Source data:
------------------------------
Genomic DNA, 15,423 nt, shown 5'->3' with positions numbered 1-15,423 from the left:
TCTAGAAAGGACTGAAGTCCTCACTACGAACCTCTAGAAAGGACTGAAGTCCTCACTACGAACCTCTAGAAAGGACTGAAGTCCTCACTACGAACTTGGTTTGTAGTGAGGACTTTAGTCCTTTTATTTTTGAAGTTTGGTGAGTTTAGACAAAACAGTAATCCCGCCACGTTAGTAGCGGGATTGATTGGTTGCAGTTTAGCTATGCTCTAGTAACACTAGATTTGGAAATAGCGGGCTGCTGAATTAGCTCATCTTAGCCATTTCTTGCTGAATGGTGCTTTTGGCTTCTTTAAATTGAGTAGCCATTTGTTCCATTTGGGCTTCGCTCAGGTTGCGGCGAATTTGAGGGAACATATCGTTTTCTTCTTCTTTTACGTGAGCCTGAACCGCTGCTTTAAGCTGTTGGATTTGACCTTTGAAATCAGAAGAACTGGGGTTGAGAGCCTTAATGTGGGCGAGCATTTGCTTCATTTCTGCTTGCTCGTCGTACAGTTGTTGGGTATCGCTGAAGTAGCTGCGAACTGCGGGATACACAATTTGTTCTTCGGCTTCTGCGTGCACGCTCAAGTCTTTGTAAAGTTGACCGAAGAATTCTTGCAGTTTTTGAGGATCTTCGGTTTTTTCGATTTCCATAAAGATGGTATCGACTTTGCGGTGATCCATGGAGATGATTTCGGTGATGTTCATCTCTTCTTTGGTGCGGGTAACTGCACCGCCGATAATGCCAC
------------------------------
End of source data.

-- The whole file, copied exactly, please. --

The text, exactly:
Genomic DNA, 15,423 nt, shown 5'->3' with positions numbered 1-15,423 from the left:
TCTAGAAAGGACTGAAGTCCTCACTACGAACCTCTAGAAAGGACTGAAGTCCTCACTACGAACCTCTAGAAAGGACTGAAGTCCTCACTACGAACTTGGTTTGTAGTGAGGACTTTAGTCCTTTTATTTTTGAAGTTTGGTGAGTTTAGACAAAACAGTAATCCCGCCACGTTAGTAGCGGGATTGATTGGTTGCAGTTTAGCTATGCTCTAGTAACACTAGATTTGGAAATAGCGGGCTGCTGAATTAGCTCATCTTAGCCATTTCTTGCTGAATGGTGCTTTTGGCTTCTTTAAATTGAGTAGCCATTTGTTCCATTTGGGCTTCGCTCAGGTTGCGGCGAATTTGAGGGAACATATCGTTTTCTTCTTCTTTTACGTGAGCCTGAACCGCTGCTTTAAGCTGTTGGATTTGACCTTTGAAATCAGAAGAACTGGGGTTGAGAGCCTTAATGTGGGCGAGCATTTGCTTCATTTCTGCTTGCTCGTCGTACAGTTGTTGGGTATCGCTGAAGTAGCTGCGAACTGCGGGATACACAATTTGTTCTTCGGCTTCTGCGTGCACGCTCAAGTCTTTGTAAAGTTGACCGAAGAATTCTTGCAGTTTTTGAGGATCTTCGGTTTTTTCGATTTCCATAAAGATGGTATCGACTTTGCGGTGATCCATGGAGATGATTTCGGTGATGTTCATCTCTTCTTTGGTGCGGGTAACTGCACCGCCGATAATGCCAC